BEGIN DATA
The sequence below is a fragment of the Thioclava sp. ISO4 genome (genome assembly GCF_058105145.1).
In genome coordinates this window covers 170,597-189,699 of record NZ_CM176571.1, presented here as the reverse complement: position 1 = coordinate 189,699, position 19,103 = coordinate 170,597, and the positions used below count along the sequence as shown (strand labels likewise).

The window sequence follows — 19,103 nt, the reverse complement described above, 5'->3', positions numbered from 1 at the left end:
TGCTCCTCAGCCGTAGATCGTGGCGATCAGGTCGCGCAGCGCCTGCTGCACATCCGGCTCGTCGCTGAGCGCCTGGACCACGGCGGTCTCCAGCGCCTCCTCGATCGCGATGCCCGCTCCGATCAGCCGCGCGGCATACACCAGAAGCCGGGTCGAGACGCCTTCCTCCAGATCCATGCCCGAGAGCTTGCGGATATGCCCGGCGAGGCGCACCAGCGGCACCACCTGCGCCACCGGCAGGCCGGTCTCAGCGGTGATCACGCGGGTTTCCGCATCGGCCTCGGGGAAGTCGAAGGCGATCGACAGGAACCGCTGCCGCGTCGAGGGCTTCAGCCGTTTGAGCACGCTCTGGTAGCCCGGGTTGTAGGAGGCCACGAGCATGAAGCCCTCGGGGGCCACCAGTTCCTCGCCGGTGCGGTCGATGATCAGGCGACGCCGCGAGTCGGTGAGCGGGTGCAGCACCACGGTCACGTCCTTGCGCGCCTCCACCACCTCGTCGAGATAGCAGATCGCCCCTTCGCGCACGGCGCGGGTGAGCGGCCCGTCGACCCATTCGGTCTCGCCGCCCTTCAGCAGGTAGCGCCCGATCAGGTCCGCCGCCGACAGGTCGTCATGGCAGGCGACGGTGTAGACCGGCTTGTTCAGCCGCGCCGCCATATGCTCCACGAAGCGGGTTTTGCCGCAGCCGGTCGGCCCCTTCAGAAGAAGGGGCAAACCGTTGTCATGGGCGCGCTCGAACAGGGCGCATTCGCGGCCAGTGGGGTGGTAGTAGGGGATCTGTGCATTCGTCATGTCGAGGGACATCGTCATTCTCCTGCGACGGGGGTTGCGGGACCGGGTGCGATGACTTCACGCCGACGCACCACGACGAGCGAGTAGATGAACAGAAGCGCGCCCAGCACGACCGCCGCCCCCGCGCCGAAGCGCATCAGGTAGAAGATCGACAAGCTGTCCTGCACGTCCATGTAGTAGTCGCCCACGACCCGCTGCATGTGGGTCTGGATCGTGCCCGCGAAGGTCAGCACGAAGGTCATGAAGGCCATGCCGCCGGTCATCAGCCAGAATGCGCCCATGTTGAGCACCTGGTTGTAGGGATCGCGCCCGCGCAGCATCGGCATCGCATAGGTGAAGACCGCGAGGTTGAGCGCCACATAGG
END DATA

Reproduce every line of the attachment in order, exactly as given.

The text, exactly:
The sequence below is a fragment of the Thioclava sp. ISO4 genome (genome assembly GCF_058105145.1).
In genome coordinates this window covers 170,597-189,699 of record NZ_CM176571.1, presented here as the reverse complement: position 1 = coordinate 189,699, position 19,103 = coordinate 170,597, and the positions used below count along the sequence as shown (strand labels likewise).

The window sequence follows — 19,103 nt, the reverse complement described above, 5'->3', positions numbered from 1 at the left end:
TGCTCCTCAGCCGTAGATCGTGGCGATCAGGTCGCGCAGCGCCTGCTGCACATCCGGCTCGTCGCTGAGCGCCTGGACCACGGCGGTCTCCAGCGCCTCCTCGATCGCGATGCCCGCTCCGATCAGCCGCGCGGCATACACCAGAAGCCGGGTCGAGACGCCTTCCTCCAGATCCATGCCCGAGAGCTTGCGGATATGCCCGGCGAGGCGCACCAGCGGCACCACCTGCGCCACCGGCAGGCCGGTCTCAGCGGTGATCACGCGGGTTTCCGCATCGGCCTCGGGGAAGTCGAAGGCGATCGACAGGAACCGCTGCCGCGTCGAGGGCTTCAGCCGTTTGAGCACGCTCTGGTAGCCCGGGTTGTAGGAGGCCACGAGCATGAAGCCCTCGGGGGCCACCAGTTCCTCGCCGGTGCGGTCGATGATCAGGCGACGCCGCGAGTCGGTGAGCGGGTGCAGCACCACGGTCACGTCCTTGCGCGCCTCCACCACCTCGTCGAGATAGCAGATCGCCCCTTCGCGCACGGCGCGGGTGAGCGGCCCGTCGACCCATTCGGTCTCGCCGCCCTTCAGCAGGTAGCGCCCGATCAGGTCCGCCGCCGACAGGTCGTCATGGCAGGCGACGGTGTAGACCGGCTTGTTCAGCCGCGCCGCCATATGCTCCACGAAGCGGGTTTTGCCGCAGCCGGTCGGCCCCTTCAGAAGAAGGGGCAAACCGTTGTCATGGGCGCGCTCGAACAGGGCGCATTCGCGGCCAGTGGGGTGGTAGTAGGGGATCTGTGCATTCGTCATGTCGAGGGACATCGTCATTCTCCTGCGACGGGGGTTGCGGGACCGGGTGCGATGACTTCACGCCGACGCACCACGACGAGCGAGTAGATGAACAGAAGCGCGCCCAGCACGACCGCCGCCCCCGCGCCGAAGCGCATCAGGTAGAAGATCGACAAGCTGTCCTGCACGTCCATGTAGTAGTCGCCCACGACCCGCTGCATGTGGGTCTGGATCGTGCCCGCGAAGGTCAGCACGAAGGTCATGAAGGCCATGCCGCCGGTCATCAGCCAGAATGCGCCCATGTTGAGCACCTGGTTGTAGGGATCGCGCCCGCGCAGCATCGGCATCGCATAGGTGAAGACCGCGAGGTTGAGCGCCACATAGG